5 Secrets to a Happy Retirement

Retirement ought to be a happy time. You can set your own schedule, take long vacations, and start spending all the money you’ve been saving.

And for many retirees that holds true. According to the Gallup-Healthways Well-Being Index, people tend to start life happy, only to see their sense of well-being decline in adulthood. No surprise there: Working long hours, raising a family, and saving for the future are high-stress pursuits.

Once you reach age 65, though, happiness picks up again, not peaking until age 85. In a recent survey of MONEY readers, 48% retirees reported being happier in retirement than expected; only 7% were disappointed.

Read More

How Pets Can Help Seniors Cope with Mesothelioma

People with mesothelioma cancer commonly cope with physical and emotional pain to varying degrees. Patients who like animals may consider pet therapy as an alternative mesothelioma treatment. Pet therapy can help reduce physical pain and boost mental health.

Pet therapy involves interaction with an animal to help people cope with and recover from illness. An animal companion can ease feelings of stress and offer comfort to those facing cancer.

Scientific research shows pet therapy benefits cancer patients in numerous ways.

Proven Benefits of Pet Therapy

Spending time with a pet helps mesothelioma patients cope with the physical and mental challenges of cancer.

Physical benefits of pet therapy include:

  • Lower blood pressure
  • Increased alertness
  • Higher endorphin levels
  • Reduced pain
  • Stimulation of relaxation response by petting an animal

Mental health benefits of pet therapy include:

  • Elevated mood, lessened depression
  • Decreased feelings of isolation and loneliness
  • Comfort and companionship
  • Decreased anxiety
  • Increased motivation
  • Boredom relief

Other benefits include lower medication costs and potentially longer life.

One scientific study on pet therapy documented a 57 percent reduction in stress and mood disturbances among participants.

How Pet Therapy Works

Pet therapy takes many forms. It may involve interaction with pets in a hospital or therapy setting, as well as owning and caring for a pet at home.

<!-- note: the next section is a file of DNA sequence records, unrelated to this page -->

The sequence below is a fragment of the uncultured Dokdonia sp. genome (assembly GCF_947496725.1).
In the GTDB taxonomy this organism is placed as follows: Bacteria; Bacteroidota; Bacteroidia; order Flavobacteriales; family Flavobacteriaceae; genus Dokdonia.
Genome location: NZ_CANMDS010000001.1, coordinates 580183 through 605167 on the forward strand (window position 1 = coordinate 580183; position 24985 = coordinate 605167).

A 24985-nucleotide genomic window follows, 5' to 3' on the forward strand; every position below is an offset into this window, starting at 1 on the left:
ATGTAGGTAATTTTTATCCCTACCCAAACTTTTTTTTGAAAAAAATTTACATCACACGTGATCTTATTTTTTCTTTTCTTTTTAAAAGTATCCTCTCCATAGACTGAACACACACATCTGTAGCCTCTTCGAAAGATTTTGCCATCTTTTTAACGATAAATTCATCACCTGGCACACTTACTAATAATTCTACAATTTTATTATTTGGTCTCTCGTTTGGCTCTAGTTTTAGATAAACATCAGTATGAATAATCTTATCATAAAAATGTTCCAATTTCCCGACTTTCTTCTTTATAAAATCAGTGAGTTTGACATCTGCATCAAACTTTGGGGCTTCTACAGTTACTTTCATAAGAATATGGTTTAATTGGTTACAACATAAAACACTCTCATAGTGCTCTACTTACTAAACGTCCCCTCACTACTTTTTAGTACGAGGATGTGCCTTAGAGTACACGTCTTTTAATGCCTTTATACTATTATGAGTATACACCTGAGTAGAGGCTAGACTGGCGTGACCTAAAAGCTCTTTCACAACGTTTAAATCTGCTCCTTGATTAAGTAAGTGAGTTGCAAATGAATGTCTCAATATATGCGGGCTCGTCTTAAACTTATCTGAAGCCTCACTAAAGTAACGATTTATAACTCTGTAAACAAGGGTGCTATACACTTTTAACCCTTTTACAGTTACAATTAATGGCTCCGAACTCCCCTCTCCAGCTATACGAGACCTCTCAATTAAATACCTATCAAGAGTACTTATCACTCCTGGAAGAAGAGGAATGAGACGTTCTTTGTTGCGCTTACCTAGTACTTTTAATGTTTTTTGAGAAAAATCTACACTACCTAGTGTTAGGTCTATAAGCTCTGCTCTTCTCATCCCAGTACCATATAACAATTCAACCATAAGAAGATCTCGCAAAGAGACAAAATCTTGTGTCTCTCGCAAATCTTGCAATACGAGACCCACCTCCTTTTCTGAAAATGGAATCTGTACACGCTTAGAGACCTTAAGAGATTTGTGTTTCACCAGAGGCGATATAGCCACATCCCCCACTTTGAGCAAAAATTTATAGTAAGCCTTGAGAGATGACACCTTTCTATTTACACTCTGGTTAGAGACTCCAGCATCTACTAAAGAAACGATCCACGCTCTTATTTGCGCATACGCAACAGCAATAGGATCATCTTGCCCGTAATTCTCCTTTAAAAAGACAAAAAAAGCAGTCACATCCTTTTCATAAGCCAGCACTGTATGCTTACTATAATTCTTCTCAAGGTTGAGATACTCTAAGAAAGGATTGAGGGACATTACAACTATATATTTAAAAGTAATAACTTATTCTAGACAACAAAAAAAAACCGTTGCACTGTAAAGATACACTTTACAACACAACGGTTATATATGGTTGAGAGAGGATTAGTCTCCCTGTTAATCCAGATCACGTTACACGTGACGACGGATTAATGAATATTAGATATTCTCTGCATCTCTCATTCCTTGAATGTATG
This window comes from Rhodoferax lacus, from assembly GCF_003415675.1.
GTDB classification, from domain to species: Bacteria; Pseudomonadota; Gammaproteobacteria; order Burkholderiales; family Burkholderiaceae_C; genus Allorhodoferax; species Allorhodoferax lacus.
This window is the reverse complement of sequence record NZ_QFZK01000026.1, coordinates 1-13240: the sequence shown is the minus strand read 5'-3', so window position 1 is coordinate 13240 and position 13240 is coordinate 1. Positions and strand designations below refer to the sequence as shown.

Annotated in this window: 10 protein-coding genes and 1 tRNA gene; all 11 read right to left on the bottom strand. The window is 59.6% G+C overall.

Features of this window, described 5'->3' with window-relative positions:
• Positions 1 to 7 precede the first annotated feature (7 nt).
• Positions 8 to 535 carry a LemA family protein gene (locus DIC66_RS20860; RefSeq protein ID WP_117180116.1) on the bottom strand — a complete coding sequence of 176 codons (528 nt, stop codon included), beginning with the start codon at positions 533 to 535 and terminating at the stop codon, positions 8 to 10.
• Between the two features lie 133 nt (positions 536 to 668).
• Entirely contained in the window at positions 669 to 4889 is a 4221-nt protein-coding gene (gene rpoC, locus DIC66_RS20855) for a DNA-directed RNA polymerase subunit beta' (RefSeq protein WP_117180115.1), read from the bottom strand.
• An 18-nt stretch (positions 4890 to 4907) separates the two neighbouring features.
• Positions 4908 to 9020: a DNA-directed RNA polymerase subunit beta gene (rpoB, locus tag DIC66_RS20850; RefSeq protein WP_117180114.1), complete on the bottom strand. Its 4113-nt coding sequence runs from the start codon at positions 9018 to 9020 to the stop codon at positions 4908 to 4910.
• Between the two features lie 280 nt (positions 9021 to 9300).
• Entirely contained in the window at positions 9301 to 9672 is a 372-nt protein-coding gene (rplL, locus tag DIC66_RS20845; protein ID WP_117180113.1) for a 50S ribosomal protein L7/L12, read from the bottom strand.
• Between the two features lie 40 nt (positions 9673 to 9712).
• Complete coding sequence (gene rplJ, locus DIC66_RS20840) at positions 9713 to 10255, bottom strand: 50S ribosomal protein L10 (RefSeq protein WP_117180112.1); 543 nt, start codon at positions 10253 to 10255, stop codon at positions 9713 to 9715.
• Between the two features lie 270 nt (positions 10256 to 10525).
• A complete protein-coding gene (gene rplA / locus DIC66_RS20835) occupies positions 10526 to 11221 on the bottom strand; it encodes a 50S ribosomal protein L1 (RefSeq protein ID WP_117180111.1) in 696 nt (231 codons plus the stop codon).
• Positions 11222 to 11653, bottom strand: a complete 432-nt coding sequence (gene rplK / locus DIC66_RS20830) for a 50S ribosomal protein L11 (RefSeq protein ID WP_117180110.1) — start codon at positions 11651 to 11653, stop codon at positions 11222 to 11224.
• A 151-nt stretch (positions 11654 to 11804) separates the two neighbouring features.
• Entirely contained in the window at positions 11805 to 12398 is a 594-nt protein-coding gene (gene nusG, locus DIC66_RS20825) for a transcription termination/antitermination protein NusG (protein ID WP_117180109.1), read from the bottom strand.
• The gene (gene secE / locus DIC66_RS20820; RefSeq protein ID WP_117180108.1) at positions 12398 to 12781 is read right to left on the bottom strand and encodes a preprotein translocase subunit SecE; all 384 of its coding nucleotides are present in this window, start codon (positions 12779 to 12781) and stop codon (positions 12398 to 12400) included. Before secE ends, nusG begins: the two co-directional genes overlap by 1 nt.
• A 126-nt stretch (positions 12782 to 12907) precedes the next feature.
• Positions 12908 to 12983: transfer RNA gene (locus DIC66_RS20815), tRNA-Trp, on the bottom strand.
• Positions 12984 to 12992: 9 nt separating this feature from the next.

The animals most commonly used for pet therapy include dogs and cats. Other domesticated animals, such as fish and hamsters, may be used. Farm animals, such as horses, and marine mammals, such as dolphins, are used as well.

Animals used for therapeutic visitation, such as in hospitals, are specially trained to be around medical equipment and offer comfort to patients. Professional handlers accompany therapy pets during visitation and patients are encouraged to ask the handler questions about the pet.

Some animals assist physical and occupational therapists. Known as animal-assisted therapy, this form of pet therapy involves animals, especially dogs, in rehabilitation exercises. For example, a dog might play fetch with a patient who needs to improve motion in their limbs.

Cancer patients and their caregivers who can care for a pet at home often benefit from the companionship and comfort a pet provides. For example, taking a dog for a short walk motivates cancer patients to remain active. Curling up with a cat on the couch promotes a relaxation response, while petting a cat releases oxytocin, a feel-good endorphin that reduces pain.

Anyone with cancer will benefit from pet therapy, whether in the hospital, rehab facility or at home. Interacting with a friendly, fluffy animal promotes feelings of joy and comfort, and encourages people in tough situations to keep going. Ask your oncologist if pet therapy is available at your cancer center.

  • Facebook